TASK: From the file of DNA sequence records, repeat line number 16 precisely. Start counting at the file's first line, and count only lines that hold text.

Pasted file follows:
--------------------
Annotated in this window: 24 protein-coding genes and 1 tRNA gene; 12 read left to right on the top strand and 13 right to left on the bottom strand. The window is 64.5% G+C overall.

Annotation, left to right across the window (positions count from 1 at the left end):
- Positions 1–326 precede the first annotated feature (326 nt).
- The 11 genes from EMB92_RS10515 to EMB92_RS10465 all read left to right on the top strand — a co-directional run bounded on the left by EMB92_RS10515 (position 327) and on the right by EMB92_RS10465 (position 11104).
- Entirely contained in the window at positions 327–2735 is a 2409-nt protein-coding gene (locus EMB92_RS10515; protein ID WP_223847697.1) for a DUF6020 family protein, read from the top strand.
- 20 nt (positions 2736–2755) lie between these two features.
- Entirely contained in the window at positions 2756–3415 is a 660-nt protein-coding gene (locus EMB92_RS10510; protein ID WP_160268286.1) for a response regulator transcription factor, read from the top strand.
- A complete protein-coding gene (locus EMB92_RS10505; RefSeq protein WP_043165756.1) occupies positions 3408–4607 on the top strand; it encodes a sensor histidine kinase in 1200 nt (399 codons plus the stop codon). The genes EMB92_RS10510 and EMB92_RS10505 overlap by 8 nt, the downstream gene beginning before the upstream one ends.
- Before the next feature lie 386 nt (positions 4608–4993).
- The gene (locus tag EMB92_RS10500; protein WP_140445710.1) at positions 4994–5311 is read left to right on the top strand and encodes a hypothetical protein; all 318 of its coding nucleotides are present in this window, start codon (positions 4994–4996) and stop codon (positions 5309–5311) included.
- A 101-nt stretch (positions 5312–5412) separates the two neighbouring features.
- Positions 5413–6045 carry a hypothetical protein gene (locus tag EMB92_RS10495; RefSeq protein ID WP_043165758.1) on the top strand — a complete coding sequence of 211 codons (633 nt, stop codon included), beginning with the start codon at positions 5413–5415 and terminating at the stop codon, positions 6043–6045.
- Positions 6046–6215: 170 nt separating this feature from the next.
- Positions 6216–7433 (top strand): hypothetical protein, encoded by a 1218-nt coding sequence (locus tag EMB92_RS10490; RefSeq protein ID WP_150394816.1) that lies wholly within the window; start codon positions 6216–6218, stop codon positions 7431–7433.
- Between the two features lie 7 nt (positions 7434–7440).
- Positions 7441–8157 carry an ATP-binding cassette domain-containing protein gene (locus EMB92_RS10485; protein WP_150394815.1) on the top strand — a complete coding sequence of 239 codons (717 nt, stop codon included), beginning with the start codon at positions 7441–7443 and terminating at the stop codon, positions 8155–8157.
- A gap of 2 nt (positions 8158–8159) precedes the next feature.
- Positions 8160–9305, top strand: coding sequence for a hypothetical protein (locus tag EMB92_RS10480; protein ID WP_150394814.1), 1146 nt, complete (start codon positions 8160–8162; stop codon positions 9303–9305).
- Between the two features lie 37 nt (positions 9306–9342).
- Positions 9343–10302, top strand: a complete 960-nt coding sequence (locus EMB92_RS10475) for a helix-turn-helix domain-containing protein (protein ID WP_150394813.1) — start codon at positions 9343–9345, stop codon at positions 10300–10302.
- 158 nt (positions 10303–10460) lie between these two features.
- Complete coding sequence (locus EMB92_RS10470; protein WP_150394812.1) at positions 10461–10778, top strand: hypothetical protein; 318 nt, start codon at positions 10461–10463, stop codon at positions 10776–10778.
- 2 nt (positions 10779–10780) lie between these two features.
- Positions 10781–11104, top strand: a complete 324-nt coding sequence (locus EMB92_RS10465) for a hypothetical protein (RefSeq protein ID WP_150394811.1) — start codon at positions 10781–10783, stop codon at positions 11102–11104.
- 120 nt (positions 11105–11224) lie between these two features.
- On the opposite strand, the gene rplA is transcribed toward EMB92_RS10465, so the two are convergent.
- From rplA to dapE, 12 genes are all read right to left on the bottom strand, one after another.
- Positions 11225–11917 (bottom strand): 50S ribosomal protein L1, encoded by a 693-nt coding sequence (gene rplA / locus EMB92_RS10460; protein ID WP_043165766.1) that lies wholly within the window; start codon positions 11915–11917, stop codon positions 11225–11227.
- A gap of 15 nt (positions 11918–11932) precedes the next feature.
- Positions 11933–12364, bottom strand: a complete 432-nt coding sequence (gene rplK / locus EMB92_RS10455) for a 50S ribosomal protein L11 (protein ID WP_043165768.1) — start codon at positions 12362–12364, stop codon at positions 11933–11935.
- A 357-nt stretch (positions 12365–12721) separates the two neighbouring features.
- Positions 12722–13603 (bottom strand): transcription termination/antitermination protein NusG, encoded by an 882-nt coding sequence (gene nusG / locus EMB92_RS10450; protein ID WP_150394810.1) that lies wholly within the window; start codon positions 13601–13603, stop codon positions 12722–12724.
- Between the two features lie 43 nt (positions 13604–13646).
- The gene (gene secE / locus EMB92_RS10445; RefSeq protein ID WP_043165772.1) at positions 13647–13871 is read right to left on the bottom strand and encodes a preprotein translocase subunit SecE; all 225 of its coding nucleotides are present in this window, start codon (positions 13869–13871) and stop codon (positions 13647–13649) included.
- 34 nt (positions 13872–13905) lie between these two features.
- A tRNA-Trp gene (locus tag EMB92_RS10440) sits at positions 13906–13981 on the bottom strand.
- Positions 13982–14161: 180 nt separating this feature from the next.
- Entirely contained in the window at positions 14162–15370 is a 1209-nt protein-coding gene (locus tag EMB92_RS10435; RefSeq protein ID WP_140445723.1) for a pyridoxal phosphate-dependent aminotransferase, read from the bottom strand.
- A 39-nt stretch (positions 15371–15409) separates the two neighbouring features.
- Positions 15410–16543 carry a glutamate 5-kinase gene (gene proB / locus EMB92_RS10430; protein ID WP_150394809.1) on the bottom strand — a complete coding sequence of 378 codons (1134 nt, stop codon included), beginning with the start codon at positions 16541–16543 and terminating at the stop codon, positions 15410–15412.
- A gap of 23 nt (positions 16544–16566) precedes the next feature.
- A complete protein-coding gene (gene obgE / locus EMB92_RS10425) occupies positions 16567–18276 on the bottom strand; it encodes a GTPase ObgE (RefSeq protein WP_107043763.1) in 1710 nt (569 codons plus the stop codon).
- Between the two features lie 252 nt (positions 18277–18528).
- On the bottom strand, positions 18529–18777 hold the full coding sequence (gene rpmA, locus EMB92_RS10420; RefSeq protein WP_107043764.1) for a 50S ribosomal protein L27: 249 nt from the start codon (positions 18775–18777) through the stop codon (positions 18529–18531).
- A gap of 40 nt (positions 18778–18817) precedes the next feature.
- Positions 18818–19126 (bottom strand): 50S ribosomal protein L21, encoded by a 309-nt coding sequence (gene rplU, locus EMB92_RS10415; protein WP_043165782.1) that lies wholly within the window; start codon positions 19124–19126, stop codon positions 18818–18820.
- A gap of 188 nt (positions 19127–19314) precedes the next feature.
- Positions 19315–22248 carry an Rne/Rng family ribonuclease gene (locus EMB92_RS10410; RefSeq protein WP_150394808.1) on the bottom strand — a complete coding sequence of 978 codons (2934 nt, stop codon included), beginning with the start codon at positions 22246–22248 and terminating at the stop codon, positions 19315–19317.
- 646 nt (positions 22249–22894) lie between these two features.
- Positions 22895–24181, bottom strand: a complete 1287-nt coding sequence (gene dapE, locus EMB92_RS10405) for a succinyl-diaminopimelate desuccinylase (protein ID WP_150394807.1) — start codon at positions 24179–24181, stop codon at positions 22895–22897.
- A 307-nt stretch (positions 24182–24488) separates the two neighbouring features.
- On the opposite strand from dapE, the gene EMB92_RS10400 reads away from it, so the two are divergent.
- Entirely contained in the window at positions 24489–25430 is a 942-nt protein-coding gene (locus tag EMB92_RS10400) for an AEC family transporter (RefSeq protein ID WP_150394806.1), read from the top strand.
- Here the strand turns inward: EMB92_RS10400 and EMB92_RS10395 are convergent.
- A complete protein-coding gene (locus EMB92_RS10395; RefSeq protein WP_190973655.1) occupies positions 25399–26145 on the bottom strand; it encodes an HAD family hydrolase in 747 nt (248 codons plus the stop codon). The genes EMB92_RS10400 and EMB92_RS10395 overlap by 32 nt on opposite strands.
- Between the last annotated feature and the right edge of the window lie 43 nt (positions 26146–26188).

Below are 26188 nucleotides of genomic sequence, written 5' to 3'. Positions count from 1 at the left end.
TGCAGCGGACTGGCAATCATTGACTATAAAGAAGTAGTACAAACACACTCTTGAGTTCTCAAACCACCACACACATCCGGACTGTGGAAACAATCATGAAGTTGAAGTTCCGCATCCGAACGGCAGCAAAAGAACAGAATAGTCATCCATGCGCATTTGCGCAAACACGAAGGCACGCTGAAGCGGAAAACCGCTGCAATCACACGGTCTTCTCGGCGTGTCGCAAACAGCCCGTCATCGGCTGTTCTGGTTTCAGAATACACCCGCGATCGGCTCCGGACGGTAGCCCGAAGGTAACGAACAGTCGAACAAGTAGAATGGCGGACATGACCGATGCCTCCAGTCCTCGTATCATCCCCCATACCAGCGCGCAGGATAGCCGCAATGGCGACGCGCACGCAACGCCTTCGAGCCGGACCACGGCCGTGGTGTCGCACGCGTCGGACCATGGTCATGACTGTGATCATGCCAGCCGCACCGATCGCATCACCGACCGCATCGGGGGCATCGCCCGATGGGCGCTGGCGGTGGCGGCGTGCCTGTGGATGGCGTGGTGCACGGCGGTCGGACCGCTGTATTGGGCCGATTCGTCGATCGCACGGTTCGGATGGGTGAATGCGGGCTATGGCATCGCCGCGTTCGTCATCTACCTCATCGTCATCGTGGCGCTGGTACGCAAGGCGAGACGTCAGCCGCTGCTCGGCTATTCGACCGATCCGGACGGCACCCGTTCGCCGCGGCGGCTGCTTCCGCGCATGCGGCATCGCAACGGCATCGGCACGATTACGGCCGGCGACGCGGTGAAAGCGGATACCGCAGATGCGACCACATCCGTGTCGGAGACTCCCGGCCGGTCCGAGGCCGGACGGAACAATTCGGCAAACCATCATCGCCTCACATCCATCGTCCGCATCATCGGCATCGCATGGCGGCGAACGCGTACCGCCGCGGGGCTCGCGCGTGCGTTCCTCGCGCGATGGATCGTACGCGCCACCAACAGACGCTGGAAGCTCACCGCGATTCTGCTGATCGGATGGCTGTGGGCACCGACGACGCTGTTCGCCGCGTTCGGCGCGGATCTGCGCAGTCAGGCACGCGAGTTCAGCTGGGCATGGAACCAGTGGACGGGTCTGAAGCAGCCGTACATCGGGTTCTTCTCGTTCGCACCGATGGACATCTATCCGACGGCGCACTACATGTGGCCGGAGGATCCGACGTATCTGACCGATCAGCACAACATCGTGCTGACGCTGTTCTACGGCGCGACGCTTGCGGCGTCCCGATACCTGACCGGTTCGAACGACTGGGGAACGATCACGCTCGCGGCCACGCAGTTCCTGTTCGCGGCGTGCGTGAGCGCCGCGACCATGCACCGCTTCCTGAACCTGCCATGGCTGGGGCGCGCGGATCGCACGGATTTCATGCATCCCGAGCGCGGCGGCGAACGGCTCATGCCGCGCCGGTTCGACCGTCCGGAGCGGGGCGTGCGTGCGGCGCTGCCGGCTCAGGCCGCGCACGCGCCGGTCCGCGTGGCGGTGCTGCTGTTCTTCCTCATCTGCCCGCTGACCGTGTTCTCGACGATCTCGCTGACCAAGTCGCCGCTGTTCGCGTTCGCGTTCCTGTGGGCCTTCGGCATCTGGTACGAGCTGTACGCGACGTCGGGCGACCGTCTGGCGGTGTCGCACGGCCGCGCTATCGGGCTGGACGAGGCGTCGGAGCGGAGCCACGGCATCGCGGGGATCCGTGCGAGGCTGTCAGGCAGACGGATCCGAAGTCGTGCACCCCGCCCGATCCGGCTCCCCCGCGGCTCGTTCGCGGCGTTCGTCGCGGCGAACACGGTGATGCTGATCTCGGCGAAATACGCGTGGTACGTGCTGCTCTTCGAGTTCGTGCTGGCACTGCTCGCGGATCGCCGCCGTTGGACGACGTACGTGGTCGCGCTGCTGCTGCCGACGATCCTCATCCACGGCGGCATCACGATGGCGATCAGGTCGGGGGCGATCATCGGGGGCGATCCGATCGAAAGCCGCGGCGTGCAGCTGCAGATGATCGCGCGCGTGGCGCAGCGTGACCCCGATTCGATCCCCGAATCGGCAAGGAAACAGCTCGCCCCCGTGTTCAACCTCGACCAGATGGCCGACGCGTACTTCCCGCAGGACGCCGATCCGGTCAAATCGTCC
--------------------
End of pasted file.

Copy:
- Positions 7441–8157 carry an ATP-binding cassette domain-containing protein gene (locus EMB92_RS10485; protein WP_150394815.1) on the top strand — a complete coding sequence of 239 codons (717 nt, stop codon included), beginning with the start codon at positions 7441–7443 and terminating at the stop codon, positions 8155–8157.